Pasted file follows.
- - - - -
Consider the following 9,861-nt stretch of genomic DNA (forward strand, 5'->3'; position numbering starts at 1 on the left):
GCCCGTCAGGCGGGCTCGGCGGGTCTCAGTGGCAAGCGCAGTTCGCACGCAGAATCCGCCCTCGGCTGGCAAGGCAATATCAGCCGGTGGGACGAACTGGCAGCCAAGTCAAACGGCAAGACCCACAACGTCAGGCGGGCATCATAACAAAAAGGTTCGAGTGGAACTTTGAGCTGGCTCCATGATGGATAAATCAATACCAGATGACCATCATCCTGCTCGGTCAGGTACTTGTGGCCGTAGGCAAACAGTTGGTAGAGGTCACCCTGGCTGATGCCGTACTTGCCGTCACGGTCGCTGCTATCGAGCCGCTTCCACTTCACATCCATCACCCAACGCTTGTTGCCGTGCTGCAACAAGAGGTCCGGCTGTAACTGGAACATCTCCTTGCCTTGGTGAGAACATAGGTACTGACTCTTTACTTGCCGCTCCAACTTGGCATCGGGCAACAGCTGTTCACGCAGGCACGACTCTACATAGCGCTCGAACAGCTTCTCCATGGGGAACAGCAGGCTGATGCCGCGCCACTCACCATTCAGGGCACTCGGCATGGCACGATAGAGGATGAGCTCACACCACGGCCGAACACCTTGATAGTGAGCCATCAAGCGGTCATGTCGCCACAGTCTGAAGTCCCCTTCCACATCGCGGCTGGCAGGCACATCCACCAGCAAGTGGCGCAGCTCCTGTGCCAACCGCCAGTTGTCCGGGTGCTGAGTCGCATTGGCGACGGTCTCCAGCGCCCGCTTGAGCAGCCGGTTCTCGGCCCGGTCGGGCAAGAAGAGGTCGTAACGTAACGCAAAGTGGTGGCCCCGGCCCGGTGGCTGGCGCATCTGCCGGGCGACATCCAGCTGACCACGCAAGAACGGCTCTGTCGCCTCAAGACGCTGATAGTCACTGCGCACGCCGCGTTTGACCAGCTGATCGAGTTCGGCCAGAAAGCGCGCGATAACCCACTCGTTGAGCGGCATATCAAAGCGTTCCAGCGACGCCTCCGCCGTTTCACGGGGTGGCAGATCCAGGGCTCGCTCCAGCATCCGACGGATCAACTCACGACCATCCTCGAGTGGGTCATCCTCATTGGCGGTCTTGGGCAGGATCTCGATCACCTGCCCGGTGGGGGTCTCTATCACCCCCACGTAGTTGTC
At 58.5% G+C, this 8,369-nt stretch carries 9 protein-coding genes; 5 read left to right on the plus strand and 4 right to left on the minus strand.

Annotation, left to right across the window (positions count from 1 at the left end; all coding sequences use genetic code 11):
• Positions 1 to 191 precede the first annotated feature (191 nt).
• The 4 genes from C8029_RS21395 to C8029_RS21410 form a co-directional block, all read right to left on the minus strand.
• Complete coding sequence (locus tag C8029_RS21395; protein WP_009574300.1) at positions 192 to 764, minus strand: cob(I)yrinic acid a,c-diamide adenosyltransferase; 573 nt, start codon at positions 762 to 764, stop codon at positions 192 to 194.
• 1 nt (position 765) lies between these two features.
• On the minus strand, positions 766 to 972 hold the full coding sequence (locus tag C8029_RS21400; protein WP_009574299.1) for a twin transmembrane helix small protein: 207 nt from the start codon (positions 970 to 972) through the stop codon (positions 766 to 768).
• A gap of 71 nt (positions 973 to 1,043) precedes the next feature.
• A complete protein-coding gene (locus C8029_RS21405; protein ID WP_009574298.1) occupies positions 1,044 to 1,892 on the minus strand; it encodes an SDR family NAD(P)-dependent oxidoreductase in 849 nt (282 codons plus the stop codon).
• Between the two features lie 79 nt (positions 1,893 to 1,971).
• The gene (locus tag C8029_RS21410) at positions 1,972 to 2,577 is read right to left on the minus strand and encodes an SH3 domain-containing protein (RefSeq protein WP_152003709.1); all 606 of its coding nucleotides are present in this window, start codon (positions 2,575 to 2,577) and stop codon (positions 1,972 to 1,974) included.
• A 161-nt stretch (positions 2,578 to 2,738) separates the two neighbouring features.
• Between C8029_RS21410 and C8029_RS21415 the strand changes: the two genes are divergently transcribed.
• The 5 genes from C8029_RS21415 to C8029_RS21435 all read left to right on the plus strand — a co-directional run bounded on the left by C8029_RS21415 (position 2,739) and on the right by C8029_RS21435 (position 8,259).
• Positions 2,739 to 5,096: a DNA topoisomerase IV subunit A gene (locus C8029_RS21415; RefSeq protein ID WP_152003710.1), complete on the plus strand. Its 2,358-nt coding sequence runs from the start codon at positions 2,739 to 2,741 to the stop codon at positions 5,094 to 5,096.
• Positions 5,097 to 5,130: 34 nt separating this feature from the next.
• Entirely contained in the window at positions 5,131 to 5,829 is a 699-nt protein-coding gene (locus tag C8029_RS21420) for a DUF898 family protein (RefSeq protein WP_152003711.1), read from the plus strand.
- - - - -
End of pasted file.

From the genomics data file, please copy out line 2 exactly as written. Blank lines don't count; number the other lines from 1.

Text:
GCCCGTCAGGCGGGCTCGGCGGGTCTCAGTGGCAAGCGCAGTTCGCACGCAGAATCCGCCCTCGGCTGGCAAGGCAATATCAGCCGGTGGGACGAACTGGCAGCCAAGTCAAACGGCAAGACCCACAACGTCAGGCGGGCATCATAACAAAAAGGTTCGAGTGGAACTTTGAGCTGGCTCCATGATGGATAAATCAATACCAGATGACCATCATCCTGCTCGGTCAGGTACTTGTGGCCGTAGGCAAACAGTTGGTAGAGGTCACCCTGGCTGATGCCGTACTTGCCGTCACGGTCGCTGCTATCGAGCCGCTTCCACTTCACATCCATCACCCAACGCTTGTTGCCGTGCTGCAACAAGAGGTCCGGCTGTAACTGGAACATCTCCTTGCCTTGGTGAGAACATAGGTACTGACTCTTTACTTGCCGCTCCAACTTGGCATCGGGCAACAGCTGTTCACGCAGGCACGACTCTACATAGCGCTCGAACAGCTTCTCCATGGGGAACAGCAGGCTGATGCCGCGCCACTCACCATTCAGGGCACTCGGCATGGCACGATAGAGGATGAGCTCACACCACGGCCGAACACCTTGATAGTGAGCCATCAAGCGGTCATGTCGCCACAGTCTGAAGTCCCCTTCCACATCGCGGCTGGCAGGCACATCCACCAGCAAGTGGCGCAGCTCCTGTGCCAACCGCCAGTTGTCCGGGTGCTGAGTCGCATTGGCGACGGTCTCCAGCGCCCGCTTGAGCAGCCGGTTCTCGGCCCGGTCGGGCAAGAAGAGGTCGTAACGTAACGCAAAGTGGTGGCCCCGGCCCGGTGGCTGGCGCATCTGCCGGGCGACATCCAGCTGACCACGCAAGAACGGCTCTGTCGCCTCAAGACGCTGATAGTCACTGCGCACGCCGCGTTTGACCAGCTGATCGAGTTCGGCCAGAAAGCGCGCGATAACCCACTCGTTGAGCGGCATATCAAAGCGTTCCAGCGACGCCTCCGCCGTTTCACGGGGTGGCAGATCCAGGGCTCGCTCCAGCATCCGACGGATCAACTCACGACCATCCTCGAGTGGGTCATCCTCATTGGCGGTCTTGGGCAGGATCTCGATCACCTGCCCGGTGGGGGTCTCTATCACCCCCACGTAGTTGTC